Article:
Exactly what is horsepower? Horsepower is defined as the amount of energy or work required to raise a weight of 33,000 pounds a height of one foot in one minute of time or to overcome or create a force which is equivalent to doing that amount of work. Therefore in simplified terms, a horsepower is 33,000 foot pounds of work done in one minute. However, horse power may be required at various power points of the engine and the calculation must be accordingly. For instance, the horse power generated by an engine, as indicated by the power in the cylinders, may not be the actual power which can be utilized for work as there is the friction of the engine to be considered. Then there is "brake" horsepower which is the actual horsepower delivered to the engine shaft and which can be used for work, and the "effective" horsepower, etc. The following definitions should add some clarity:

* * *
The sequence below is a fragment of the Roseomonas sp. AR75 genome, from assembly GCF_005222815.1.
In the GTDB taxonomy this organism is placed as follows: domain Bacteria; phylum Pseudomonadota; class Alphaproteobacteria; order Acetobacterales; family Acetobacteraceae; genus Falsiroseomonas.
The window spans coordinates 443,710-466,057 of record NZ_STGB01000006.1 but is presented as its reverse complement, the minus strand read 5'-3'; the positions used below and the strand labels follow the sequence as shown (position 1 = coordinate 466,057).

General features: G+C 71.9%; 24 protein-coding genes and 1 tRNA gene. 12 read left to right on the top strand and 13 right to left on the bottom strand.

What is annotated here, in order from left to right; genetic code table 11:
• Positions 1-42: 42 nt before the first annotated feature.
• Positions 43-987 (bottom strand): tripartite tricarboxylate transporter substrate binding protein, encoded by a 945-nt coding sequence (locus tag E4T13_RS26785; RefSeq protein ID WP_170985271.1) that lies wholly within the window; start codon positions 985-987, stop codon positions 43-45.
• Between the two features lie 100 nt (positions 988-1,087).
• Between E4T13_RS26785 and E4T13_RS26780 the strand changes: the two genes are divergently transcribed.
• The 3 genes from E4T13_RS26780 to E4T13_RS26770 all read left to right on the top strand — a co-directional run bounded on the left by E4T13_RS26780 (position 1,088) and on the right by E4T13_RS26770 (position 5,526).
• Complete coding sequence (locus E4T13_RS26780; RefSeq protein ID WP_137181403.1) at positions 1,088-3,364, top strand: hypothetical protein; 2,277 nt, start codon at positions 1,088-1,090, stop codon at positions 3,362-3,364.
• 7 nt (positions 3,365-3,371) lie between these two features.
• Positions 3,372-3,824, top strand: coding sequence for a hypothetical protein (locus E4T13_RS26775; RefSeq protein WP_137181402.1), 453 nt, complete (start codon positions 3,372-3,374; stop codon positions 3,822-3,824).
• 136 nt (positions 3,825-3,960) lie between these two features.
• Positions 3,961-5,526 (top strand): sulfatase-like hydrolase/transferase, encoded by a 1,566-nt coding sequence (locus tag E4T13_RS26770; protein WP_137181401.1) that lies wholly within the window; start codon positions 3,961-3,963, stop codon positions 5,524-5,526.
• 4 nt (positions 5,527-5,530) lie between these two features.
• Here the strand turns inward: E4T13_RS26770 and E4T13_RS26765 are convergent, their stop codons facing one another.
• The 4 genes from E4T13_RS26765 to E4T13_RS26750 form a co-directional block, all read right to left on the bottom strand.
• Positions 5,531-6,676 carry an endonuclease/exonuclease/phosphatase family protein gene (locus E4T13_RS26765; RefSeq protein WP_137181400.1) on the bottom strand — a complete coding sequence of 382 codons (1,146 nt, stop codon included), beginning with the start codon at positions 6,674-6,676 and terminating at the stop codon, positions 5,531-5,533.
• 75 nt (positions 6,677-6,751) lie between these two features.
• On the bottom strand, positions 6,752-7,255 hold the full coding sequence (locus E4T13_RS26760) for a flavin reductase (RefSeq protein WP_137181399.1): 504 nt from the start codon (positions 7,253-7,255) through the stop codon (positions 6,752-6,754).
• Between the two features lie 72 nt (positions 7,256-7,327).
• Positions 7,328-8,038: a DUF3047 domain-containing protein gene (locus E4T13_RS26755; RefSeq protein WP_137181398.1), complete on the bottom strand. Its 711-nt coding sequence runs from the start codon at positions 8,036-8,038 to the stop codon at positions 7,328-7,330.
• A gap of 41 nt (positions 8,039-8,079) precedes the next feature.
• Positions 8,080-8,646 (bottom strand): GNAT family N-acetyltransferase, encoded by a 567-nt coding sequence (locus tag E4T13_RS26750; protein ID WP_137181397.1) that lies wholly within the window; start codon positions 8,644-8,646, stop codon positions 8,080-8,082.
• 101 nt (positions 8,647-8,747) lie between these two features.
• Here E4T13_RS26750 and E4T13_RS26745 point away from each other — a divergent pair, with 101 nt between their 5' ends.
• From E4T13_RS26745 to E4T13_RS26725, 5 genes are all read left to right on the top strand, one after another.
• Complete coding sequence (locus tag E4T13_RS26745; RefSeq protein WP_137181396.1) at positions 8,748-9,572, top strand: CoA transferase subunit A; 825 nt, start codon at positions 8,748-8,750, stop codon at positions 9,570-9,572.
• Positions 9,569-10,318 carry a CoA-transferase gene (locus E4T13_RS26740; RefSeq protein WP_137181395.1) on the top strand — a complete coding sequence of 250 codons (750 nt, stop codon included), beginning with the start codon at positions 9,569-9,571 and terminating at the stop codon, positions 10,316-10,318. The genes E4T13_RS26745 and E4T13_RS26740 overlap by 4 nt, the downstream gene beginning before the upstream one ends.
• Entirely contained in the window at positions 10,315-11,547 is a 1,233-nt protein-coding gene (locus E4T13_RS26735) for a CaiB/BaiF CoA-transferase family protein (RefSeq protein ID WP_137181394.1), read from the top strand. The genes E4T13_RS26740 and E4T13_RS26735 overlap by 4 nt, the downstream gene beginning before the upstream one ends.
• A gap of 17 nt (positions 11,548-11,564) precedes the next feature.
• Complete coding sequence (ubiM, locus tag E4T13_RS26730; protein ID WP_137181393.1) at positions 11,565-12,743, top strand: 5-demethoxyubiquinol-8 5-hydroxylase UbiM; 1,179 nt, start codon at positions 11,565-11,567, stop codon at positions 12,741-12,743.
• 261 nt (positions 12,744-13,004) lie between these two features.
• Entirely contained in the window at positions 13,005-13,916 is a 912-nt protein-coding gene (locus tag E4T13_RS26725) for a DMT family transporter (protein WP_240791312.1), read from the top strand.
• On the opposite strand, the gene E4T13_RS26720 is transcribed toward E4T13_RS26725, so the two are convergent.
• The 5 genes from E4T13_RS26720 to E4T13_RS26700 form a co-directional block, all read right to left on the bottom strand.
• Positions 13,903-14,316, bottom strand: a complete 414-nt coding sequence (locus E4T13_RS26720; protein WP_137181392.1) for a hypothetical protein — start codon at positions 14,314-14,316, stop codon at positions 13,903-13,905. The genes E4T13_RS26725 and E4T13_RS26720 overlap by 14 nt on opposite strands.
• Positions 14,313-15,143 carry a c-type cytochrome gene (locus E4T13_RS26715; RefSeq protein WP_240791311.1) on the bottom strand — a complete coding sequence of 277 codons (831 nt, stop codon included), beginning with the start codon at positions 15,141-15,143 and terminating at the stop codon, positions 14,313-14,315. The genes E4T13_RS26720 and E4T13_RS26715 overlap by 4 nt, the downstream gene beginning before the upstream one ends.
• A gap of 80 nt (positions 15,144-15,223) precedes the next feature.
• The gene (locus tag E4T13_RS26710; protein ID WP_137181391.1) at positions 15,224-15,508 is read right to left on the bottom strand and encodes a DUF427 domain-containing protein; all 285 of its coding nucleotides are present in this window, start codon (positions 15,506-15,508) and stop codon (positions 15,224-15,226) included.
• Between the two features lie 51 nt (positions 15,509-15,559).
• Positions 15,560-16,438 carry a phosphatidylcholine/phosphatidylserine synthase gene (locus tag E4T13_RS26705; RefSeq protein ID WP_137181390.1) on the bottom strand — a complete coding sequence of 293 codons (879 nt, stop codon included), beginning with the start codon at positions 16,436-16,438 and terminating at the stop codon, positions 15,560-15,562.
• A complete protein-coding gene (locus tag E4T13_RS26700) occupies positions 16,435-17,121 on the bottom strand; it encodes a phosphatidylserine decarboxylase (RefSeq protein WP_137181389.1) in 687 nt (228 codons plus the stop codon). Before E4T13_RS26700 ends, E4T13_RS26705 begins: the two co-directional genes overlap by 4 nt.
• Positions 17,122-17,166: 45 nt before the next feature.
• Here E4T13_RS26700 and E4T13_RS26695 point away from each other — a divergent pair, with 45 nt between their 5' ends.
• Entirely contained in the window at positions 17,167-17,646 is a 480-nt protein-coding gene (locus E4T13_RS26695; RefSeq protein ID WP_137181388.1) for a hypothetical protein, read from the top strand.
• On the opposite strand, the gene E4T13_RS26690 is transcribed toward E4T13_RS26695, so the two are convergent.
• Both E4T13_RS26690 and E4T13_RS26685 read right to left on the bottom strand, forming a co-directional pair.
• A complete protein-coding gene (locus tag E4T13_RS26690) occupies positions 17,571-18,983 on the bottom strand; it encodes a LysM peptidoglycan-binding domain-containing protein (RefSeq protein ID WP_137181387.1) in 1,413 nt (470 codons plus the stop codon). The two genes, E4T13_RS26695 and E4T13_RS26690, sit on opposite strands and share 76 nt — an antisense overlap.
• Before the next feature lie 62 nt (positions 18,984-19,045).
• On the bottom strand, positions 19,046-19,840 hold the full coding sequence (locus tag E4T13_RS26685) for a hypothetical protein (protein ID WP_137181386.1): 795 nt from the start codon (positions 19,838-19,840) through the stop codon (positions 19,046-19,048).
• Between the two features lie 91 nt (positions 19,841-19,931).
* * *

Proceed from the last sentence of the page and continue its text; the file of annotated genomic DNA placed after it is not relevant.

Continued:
This represents the power developed in the engine cylinder as obtained from the pressure in the cylinders. This is pressure obtained from an indicator which shows cylinder pressures. Indicated horsepower does not represent the actual useful power delivered by the engine.
This is the actual horse power delivered by the engine to the shaft. It is equal to the "indicated horsepower" less the friction of the engine. It is useful horsepower and is also called the "shaft horsepower".
This is the final horse power delivered to equipment. An engine may be operating compressors, pumps and auxiliary equipment as part of its own power production needs, and the remaining power is therefore the effective power for drive. The difference between indicated horsepower and effective horsepower may be as much as 25%.
From "Tractor & Equipment Service" by J. E. Badley
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